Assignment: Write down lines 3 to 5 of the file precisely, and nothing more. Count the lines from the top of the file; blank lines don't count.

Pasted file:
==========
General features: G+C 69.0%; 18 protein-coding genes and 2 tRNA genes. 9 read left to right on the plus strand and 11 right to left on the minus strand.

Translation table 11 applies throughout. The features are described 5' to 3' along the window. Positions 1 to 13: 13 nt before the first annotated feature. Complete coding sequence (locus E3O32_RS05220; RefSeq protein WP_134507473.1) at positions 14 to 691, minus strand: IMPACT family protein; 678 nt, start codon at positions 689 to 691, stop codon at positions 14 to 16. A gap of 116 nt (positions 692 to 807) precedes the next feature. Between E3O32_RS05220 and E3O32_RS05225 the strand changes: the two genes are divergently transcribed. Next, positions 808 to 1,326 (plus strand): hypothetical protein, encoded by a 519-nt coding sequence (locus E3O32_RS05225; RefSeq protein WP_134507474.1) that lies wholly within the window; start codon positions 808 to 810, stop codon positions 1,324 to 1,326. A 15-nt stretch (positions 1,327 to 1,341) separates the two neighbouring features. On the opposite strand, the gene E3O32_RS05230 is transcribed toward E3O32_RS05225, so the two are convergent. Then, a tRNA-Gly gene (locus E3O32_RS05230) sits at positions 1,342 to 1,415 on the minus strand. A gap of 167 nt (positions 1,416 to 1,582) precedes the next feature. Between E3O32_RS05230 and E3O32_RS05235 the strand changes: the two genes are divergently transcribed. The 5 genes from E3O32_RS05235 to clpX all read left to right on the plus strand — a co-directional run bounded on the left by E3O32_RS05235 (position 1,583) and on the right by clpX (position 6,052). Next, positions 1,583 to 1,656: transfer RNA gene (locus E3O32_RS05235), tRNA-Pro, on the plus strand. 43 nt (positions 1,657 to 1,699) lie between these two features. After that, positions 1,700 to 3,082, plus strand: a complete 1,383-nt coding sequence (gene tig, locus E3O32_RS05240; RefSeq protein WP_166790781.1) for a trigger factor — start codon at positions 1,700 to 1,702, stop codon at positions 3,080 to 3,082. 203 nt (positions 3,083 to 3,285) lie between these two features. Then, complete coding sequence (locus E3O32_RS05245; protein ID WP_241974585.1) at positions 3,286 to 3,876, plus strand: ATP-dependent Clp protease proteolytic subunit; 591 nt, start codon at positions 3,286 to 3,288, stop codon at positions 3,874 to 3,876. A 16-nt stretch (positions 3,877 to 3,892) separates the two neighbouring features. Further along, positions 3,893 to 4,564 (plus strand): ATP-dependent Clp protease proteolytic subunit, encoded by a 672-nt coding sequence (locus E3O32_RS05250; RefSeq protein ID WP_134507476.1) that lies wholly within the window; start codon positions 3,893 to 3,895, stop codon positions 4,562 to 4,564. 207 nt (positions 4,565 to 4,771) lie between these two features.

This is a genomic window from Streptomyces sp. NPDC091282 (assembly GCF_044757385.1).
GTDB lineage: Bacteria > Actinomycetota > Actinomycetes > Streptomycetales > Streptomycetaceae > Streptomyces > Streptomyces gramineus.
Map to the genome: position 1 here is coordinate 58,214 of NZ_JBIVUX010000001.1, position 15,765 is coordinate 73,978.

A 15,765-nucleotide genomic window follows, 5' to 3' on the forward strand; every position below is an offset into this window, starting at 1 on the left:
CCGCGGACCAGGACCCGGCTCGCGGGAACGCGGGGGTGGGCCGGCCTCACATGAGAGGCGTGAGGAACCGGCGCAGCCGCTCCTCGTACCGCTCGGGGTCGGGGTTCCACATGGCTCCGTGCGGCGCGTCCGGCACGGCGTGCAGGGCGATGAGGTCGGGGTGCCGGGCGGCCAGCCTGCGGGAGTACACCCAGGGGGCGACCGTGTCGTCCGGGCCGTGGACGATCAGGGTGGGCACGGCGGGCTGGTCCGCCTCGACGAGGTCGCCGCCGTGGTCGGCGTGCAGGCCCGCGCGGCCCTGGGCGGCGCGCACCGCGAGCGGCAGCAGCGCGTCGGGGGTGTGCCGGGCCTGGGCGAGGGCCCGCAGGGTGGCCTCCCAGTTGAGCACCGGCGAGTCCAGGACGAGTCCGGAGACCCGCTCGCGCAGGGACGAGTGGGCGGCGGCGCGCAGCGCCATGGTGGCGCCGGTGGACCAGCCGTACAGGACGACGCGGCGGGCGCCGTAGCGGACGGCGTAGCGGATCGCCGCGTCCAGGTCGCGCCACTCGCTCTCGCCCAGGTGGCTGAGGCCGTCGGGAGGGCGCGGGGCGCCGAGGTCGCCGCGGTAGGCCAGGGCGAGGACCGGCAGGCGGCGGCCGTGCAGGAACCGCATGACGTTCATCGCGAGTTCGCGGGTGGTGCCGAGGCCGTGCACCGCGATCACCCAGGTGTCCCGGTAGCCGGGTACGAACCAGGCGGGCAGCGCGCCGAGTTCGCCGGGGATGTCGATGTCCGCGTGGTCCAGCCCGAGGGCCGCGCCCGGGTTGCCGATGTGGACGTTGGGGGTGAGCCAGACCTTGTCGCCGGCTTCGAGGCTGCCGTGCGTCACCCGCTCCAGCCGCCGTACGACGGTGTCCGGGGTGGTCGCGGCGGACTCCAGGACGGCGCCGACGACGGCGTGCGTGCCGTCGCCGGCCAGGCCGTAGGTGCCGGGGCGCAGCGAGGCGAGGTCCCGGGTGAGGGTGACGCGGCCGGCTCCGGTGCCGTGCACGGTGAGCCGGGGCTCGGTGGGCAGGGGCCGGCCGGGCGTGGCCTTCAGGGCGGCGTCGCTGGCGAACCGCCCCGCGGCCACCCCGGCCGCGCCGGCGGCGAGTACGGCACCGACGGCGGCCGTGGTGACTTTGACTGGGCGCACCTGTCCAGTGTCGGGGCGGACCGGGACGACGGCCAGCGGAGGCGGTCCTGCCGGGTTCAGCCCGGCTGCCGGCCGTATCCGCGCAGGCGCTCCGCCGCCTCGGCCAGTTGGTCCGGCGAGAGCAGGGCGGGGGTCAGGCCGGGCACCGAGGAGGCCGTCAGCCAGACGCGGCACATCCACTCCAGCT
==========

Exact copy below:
This is a genomic window from Streptomyces sp. NPDC091282 (assembly GCF_044757385.1).
GTDB lineage: Bacteria > Actinomycetota > Actinomycetes > Streptomycetales > Streptomycetaceae > Streptomyces > Streptomyces gramineus.
Map to the genome: position 1 here is coordinate 58,214 of NZ_JBIVUX010000001.1, position 15,765 is coordinate 73,978.